Ethics and integrity in research are increasingly important for social scientists around the world. We are tackling more complex problems in the face of expanding and not always sympathetic regulation. This book surveys the recent developments and debates around researching ethically and with integrity and complying with ethical requirements. The new edition pushes beyond the work of the first edition through updated and extended coverage of issues relating to international, indigenous, interdisciplinary and internet research.
Through case studies and examples drawn from all continents and from across the social science disciplines, the book: demonstrates the practical value of thinking seriously and systematically about ethical conduct in social science research; identifies how and why current regulatory regimes have emerged; reveals those practices that have contributed to the adversarial relationships between researchers and regulators; encourages all parties to develop shared solutions to ethical and regulatory problems.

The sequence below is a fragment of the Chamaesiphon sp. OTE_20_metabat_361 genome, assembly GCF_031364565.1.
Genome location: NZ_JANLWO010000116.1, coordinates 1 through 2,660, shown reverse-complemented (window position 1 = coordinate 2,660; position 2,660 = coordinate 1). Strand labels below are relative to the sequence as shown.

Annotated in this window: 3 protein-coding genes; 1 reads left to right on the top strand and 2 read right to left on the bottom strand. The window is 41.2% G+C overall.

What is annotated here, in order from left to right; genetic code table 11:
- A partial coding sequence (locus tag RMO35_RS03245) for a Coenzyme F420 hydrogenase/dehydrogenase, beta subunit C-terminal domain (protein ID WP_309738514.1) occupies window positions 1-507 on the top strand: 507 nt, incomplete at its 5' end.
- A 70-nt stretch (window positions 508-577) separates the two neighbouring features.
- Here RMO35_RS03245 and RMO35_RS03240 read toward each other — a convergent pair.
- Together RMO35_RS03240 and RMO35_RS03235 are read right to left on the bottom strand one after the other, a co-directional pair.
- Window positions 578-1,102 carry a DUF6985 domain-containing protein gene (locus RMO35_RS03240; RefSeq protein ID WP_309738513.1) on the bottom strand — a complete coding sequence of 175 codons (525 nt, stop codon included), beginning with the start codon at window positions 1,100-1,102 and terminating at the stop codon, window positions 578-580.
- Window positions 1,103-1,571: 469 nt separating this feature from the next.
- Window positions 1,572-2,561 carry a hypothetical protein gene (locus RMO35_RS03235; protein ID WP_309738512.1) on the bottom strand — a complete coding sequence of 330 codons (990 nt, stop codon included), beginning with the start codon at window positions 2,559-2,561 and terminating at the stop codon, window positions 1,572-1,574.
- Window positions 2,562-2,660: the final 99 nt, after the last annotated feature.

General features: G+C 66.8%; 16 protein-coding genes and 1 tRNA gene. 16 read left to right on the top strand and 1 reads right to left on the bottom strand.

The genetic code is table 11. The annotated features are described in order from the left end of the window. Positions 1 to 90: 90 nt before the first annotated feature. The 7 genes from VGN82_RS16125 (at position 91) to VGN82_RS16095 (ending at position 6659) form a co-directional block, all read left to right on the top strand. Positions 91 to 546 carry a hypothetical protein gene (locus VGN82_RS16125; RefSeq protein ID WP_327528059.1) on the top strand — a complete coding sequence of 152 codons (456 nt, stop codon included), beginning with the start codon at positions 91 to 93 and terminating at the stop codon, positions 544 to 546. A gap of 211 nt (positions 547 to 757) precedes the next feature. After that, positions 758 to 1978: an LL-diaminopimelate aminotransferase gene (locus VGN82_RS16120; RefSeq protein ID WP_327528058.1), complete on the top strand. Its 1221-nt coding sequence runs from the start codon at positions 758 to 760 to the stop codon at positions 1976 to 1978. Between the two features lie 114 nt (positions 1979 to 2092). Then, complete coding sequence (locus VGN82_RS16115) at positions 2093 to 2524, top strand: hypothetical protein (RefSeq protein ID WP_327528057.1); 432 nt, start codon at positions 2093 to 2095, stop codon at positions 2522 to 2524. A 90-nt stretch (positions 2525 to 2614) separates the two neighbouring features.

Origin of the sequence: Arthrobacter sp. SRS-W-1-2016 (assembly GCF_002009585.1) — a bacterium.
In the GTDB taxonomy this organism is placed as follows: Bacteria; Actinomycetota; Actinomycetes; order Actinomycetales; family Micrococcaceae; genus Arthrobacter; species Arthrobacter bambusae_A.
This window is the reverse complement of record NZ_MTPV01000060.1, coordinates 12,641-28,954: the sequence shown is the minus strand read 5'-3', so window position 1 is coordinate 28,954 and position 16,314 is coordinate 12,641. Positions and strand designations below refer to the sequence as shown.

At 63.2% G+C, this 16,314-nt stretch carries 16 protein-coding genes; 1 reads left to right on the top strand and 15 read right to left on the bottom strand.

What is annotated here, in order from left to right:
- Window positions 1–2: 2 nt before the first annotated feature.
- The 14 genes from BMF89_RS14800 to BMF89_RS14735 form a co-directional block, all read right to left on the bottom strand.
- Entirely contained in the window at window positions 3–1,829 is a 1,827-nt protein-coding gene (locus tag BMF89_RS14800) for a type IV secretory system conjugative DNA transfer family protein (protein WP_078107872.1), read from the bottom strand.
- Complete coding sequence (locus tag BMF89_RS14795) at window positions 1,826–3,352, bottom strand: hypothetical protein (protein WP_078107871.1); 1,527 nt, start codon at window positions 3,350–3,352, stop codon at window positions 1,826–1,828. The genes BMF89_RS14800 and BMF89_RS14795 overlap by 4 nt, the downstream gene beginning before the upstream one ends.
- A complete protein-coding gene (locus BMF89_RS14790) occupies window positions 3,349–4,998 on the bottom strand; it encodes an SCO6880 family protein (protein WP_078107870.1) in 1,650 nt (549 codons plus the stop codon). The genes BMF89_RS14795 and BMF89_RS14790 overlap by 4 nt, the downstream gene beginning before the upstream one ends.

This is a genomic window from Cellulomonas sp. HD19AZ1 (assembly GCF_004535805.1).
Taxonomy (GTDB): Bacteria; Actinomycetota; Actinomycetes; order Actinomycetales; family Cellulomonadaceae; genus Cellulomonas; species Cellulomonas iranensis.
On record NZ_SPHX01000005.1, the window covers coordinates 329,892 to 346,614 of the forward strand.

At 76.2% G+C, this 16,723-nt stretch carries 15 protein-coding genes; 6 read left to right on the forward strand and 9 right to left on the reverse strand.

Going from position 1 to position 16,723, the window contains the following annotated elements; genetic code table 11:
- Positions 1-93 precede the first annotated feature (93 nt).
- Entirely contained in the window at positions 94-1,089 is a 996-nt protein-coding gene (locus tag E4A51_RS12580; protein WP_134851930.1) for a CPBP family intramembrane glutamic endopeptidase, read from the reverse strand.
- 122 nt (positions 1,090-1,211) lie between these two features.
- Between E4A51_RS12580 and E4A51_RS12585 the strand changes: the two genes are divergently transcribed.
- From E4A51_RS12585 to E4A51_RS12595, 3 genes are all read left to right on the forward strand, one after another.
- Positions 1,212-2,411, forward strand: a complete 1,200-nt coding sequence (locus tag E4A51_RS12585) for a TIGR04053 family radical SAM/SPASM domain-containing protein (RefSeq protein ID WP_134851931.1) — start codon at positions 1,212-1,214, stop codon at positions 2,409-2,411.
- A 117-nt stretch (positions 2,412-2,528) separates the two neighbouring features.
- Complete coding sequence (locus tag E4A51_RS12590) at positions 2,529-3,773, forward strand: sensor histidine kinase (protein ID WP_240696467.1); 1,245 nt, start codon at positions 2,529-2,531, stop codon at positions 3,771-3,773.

Ethics, in the words of Tom Beauchamp and James Childress (1994, p. 4), is ‘a generic term for various ways of understanding and examining the moral life’. It is concerned with perspectives on right and proper conduct. Not surprisingly, the disciplines that analyse ethics have their own discursive ...